So, if our love for Jesus leads to keeping His commandments; what is it that keeps us from obeying them? The obvious answer is “the opposite of love, of course”. But, what is the opposite of love? Our first inclination is to say that hate is the opposite of love, but this really isn’t true because our struggle with sin is not because we HATE the Lord.
Someone once said that the opposite of love is not hate; rather, it is fear. The all-encompassing message of our Lord Jesus Christ was “love”. His mission was driven by the love of the Father for the world (Jn 3:16), and by His own love for His friends (Jn 15:13). Yet in His preaching, Jesus often had to tell His disciples “Do not be afraid...”. That is why St. John says that perfect love casts out fear (1 Jn 4:18).
And this is what struck me during my preparation for confession. The times that I overcome my temptations to sin is when I completely entrust myself to God’s care. But, when I rely on my own strength that is when I fall. I also find that at times I fall because I am apprehensive to ask God for His help because I am afraid that I will still fall and thus make mockery of asking God for His help. This is when I realised that those times when I rely on my own strength, it is because I am practising the opposite of love. The times that I am afraid to lovingly and wholeheartedly trust the Lord are the times that I fall.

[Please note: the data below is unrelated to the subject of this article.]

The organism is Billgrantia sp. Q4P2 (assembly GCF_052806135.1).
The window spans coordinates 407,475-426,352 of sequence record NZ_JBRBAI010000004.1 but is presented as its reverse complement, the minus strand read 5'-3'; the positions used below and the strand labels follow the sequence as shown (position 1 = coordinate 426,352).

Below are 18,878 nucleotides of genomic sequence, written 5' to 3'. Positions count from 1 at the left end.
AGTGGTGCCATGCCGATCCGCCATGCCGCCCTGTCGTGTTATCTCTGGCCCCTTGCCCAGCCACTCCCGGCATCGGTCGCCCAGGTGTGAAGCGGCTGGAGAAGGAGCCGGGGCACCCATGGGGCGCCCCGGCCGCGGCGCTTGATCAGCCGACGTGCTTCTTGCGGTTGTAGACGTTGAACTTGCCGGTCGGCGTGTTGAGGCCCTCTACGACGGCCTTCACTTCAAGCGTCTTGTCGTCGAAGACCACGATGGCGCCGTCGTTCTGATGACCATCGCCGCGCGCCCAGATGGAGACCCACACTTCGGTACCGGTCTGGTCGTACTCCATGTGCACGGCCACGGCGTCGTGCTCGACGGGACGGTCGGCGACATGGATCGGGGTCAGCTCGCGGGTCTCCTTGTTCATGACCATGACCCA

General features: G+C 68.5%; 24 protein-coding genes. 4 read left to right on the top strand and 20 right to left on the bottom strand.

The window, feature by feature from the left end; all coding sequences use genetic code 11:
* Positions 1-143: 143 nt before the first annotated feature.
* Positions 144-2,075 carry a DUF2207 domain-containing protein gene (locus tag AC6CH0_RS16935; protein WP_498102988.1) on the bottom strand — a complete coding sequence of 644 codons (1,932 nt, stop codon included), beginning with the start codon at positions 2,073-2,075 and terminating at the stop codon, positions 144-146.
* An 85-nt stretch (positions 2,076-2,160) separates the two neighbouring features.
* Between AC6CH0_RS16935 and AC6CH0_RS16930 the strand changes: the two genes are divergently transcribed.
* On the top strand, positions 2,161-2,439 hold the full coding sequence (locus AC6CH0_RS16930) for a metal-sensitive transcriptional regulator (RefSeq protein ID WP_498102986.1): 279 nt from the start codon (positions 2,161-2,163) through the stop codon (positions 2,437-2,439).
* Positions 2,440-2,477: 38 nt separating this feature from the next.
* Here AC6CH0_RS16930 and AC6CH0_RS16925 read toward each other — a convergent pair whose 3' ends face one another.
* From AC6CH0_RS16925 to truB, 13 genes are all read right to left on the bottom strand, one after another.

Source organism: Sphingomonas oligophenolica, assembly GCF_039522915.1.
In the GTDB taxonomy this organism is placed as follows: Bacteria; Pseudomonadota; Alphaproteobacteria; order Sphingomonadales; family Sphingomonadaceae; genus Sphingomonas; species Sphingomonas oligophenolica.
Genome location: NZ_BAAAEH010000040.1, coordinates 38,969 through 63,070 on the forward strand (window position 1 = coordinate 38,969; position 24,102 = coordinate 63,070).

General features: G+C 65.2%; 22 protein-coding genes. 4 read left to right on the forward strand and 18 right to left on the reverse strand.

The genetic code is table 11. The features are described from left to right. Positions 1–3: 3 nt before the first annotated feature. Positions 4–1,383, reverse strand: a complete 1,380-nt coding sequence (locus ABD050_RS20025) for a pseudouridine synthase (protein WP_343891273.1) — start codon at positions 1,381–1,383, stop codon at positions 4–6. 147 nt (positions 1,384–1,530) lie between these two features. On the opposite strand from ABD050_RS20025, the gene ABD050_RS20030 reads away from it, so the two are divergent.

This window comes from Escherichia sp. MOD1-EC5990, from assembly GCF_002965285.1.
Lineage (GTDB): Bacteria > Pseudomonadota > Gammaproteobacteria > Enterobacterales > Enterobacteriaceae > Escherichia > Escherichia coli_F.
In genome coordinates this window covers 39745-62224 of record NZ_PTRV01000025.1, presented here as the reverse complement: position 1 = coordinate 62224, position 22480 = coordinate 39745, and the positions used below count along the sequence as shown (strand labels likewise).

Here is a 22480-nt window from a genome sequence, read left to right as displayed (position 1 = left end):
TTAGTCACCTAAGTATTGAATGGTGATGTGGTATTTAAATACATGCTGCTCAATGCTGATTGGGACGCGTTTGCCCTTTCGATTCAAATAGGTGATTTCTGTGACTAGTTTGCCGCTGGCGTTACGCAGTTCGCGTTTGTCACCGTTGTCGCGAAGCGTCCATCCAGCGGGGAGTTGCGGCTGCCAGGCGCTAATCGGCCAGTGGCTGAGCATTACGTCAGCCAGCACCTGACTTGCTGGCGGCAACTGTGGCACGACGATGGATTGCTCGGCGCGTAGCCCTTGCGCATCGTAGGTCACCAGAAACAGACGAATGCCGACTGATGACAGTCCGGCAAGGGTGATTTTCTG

So, if we want to grow in our obedience to the Lord Jesus, we must let go of our fears, and entrust ourselves in full confidence to His love for us. He has promised that when we approach Him seeking help to overcome our temptations that He will give us the grace that we need (Heb 4:16).
And for those times that we still fail...well, thanks be to God, He is always ready to receive us with the words “Do not be afraid...”. That is one reason why I love the Sacrament of Reconciliation so much. When we confess our sins to the priest, it is the Lord Jesus Christ, acting through the priest, who is faithful and just to forgive us our sins and to cleanse us from all unrighteousness. If we have made a good confession, and have a firm purpose to amend our live, we can rest assured that in the absolution pronounced by the priest, our sins are most certainly forgiven (Jn 20:23; 1 Jn 1:9).